Helena Independent Record OpEd: Act uses compromise to break the gridlock

Seeking a better way, groups representing the timber industry and recreational interests developed the Beaverhead-Deerlodge Partnership five years ago, staking out common ground. Through the help of Sen. Jon Tester, their initial proposal became part of the Forest Jobs and Recreation Act (FJRA), an effort to break the gridlock surrounding these issues on the Beaverhead-Deerlodge National Forest and portions of the Lolo and Kootenai national forests.

More than 20 years ago, many of the same individuals and groups participated in a process that resulted in the Deer Lodge Settlement agreement facilitating the withdrawal of lawsuits against the Deer Lodge Forest Plan and allowed the Forest Service to move from gridlock to management. These groups have a history of resolution, not obstruction.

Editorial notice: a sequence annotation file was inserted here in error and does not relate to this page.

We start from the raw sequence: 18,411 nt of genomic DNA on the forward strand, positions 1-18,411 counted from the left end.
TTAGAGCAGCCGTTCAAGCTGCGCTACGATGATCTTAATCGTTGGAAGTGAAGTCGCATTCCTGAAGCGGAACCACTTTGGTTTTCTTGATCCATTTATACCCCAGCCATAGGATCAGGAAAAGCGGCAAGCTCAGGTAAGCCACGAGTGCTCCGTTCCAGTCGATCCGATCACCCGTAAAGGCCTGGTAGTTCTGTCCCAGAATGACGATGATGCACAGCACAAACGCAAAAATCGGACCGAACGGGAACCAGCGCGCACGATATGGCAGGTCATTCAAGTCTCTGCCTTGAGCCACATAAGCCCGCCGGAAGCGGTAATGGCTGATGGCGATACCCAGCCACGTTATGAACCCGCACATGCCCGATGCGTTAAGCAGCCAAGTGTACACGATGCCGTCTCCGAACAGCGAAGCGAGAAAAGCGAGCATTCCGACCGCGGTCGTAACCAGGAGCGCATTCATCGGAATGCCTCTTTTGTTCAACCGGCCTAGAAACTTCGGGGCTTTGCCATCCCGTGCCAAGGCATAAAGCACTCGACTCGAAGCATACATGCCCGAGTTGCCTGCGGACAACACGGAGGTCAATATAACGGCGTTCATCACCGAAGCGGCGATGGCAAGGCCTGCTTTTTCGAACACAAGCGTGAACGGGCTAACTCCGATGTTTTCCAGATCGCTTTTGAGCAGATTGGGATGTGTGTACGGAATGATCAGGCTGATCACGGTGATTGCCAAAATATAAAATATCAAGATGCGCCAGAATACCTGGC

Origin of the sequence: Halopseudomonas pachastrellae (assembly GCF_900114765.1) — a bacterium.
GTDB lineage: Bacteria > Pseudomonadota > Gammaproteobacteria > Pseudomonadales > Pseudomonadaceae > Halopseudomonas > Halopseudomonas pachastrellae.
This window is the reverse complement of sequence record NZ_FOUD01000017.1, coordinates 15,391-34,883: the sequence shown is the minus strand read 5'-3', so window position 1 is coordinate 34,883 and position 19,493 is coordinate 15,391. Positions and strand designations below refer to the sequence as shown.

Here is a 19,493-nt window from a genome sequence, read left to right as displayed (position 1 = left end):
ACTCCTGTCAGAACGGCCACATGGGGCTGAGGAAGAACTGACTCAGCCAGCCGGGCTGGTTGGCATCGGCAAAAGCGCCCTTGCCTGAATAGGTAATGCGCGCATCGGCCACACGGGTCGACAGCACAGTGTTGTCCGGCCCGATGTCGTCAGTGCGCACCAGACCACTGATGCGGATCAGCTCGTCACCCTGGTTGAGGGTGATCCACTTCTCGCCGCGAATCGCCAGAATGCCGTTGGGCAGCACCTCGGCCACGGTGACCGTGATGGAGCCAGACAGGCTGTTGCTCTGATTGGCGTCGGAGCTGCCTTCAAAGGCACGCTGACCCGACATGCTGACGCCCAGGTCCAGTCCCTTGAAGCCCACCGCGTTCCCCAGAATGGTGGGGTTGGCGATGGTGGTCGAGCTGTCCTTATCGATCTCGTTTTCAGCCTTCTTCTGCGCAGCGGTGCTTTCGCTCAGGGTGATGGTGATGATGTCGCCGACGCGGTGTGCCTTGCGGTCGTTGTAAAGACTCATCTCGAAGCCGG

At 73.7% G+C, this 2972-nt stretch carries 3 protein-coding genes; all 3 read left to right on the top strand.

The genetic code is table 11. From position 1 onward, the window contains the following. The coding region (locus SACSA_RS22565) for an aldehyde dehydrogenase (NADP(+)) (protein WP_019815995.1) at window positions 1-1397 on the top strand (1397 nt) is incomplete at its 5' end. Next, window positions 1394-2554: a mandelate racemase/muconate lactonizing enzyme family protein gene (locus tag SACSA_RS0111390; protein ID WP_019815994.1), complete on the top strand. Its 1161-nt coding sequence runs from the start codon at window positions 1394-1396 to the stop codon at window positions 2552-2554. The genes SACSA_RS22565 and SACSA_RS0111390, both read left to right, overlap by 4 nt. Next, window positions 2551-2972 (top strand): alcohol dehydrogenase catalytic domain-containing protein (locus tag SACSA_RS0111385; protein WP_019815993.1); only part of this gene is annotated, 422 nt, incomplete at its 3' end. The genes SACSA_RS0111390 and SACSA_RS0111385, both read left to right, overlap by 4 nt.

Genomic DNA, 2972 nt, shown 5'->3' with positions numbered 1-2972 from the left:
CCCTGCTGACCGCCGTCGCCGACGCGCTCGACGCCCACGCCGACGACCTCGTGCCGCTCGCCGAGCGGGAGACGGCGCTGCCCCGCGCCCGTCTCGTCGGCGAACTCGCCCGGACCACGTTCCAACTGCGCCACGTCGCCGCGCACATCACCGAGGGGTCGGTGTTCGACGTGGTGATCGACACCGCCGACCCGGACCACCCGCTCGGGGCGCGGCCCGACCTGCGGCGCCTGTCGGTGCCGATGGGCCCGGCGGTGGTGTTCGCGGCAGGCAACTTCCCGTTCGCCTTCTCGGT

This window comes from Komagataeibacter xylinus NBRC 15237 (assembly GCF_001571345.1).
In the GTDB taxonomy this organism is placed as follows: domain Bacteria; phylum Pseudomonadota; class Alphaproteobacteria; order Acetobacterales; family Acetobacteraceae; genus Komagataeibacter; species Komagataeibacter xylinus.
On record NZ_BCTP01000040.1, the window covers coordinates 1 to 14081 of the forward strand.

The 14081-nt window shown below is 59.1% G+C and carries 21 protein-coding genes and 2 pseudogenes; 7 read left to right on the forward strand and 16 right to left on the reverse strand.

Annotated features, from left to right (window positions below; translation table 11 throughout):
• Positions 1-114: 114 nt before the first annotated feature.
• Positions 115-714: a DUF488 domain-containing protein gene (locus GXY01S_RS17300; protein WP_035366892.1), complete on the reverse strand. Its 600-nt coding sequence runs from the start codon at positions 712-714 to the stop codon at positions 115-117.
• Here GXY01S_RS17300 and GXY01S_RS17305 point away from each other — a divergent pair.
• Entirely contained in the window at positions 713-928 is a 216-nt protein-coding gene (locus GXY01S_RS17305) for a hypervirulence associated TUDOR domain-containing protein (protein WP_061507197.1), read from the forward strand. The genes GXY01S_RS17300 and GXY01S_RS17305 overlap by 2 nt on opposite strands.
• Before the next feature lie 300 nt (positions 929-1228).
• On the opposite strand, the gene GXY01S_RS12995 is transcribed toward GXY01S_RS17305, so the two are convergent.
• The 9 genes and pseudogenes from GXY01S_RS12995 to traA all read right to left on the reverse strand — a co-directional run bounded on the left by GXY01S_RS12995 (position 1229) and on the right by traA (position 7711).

FJRA proposes to protect our way of life and our legacy of managing our land wisely while creating jobs in our forests and protecting resources. Montanans have participated in dozens of public meetings, hundreds of individual meetings and offered thousands of comments that have been used to build understanding and provide constructive changes. The result has been broad support for FJRA from conservation and recreation interests, timber companies, local communities, and economic-development groups. Critics who oppose compromise have sniped at a process that has mainstream Montanans working for resolution.

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